(Adapted from WPP 2010)
There are different types of expenses that can be allocated among different stakeholders according to the proposed project. These are:
Partnerships can help to build capacity through training and skills development (see also training courses on sustainable sanitation and water management. And with the involvement of local NGOs and community organisations they can help to transfer knowledge about a communities structures and needs. Partnerships can help in replicating successful initiatives from districts to entire regions and effectively contributing to increased coverage for the poorest (CARDONE & FONSECA 2003).
Furthermore, if community members are not capable of investing money for their water and sanitation system, they can contribute offering their labour for construction of water and sanitation facilities.
(Adapted from OPP-RTI 2010)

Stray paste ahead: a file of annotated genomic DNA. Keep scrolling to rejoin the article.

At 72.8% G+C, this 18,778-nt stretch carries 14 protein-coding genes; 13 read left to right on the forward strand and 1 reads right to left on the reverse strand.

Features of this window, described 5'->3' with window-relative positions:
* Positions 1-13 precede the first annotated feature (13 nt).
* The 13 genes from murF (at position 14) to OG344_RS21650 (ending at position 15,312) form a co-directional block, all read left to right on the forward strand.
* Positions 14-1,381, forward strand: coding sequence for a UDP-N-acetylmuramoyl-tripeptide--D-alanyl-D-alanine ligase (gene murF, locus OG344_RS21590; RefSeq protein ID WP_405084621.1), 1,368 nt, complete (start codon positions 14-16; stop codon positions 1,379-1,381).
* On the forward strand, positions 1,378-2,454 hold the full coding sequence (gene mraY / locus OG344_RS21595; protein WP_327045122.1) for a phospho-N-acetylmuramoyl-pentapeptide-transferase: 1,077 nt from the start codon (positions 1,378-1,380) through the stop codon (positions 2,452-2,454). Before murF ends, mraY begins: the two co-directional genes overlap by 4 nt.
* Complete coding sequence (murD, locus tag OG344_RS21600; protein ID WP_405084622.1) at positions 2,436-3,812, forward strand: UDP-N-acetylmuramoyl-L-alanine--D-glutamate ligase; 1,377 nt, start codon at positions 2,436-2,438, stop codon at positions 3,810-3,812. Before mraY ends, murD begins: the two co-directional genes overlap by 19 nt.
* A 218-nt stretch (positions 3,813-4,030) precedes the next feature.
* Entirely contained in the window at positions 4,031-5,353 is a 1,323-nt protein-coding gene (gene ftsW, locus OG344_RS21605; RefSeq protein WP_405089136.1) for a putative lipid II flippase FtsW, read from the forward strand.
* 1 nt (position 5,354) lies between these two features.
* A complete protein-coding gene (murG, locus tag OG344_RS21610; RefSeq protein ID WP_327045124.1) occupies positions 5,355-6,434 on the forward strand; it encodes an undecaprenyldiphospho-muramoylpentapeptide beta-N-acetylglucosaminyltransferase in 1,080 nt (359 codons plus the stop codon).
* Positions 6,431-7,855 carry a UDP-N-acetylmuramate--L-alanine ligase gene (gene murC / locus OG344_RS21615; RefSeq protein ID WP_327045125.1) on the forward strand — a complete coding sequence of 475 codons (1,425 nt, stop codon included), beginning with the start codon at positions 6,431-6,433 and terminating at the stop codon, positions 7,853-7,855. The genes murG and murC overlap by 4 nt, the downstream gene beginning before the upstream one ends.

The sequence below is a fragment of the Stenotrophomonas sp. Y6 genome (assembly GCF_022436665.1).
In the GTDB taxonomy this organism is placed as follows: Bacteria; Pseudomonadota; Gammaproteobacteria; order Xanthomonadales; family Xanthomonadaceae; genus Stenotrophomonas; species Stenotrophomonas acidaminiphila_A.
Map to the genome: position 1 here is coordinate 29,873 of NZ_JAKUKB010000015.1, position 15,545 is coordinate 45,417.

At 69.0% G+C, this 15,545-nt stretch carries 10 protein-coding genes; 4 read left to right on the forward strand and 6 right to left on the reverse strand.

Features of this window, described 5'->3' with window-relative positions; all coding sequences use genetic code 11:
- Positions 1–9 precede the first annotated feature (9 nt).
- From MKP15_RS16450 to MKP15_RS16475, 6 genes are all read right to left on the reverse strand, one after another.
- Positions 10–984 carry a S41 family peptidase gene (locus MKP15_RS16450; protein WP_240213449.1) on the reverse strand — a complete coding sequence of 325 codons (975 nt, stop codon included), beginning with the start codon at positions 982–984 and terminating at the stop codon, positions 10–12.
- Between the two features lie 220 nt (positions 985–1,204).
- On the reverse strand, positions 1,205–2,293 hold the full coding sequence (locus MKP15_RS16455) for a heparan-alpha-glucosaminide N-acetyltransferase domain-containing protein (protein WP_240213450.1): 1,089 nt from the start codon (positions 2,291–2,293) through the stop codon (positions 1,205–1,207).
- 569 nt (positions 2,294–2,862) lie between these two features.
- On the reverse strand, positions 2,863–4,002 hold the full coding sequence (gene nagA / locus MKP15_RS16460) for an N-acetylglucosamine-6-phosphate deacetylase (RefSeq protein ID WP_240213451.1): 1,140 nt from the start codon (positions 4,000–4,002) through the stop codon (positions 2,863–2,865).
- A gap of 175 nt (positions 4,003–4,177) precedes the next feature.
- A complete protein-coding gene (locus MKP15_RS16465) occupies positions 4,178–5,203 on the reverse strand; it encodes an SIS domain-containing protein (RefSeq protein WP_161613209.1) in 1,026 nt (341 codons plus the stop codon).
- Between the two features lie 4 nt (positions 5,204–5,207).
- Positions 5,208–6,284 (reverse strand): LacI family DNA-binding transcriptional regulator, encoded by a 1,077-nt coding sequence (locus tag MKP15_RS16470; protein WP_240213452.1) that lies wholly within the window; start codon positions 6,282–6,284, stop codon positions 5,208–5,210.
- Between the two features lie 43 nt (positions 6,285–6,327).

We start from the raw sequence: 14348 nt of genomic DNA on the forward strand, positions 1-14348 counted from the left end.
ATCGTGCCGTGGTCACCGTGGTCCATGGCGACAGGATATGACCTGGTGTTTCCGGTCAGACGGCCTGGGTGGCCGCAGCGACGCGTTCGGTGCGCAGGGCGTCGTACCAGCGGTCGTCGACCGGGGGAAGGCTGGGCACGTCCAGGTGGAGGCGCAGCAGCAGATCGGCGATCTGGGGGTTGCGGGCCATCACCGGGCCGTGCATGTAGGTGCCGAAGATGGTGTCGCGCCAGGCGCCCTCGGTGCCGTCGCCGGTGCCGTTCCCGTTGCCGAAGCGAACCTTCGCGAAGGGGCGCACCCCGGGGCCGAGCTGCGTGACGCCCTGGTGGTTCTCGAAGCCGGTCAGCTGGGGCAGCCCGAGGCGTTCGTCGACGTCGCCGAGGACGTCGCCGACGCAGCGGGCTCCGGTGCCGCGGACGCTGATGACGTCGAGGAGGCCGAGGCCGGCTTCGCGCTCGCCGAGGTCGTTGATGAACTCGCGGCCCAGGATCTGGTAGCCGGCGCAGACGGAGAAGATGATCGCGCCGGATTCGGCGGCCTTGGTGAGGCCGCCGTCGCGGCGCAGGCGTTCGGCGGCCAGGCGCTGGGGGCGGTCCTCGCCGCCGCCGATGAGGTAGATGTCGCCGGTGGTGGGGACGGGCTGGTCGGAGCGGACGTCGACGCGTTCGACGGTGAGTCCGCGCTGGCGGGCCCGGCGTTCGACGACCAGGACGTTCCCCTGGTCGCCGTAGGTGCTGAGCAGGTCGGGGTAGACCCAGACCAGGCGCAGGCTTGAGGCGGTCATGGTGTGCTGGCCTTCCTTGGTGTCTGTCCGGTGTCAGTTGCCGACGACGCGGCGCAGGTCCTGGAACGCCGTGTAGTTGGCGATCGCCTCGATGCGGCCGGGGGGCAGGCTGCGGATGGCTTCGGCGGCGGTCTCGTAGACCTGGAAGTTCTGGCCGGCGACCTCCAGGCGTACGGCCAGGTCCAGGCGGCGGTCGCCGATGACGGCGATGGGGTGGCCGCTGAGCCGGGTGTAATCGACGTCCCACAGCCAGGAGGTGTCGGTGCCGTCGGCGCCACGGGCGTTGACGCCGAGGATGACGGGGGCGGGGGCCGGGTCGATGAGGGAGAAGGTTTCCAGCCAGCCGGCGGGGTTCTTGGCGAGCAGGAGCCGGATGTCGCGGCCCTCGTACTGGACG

The low cost sanitation programme of the Orangi Pilot Project (OPP) began in 1981 in Orangi, Pakistan. Poor sanitation is undoubtedly the most distressing problem of the low-income settlements. The new immigrants succeed somehow in building houses but they fail to make proper arrangements for disposal of excreta and waste water i.e. sanitation. The cost of flush latrines and underground sewerage built officially by contractors is too high for poor people. Through research OPP discovered low cost methods and taught lane residents through technical and social guidance to construct sanitary latrines in homes, underground sewerage lines in the lanes and secondary sewers. All this was done with their own money and under their own management, while the trunk mains and treatment plants remained the responsibility of the government. The example from Orangi shows that cost sharing is an important component of any development initiative and it attracted the attention of other NGOs, CBOs, governmental departments and local municipalities.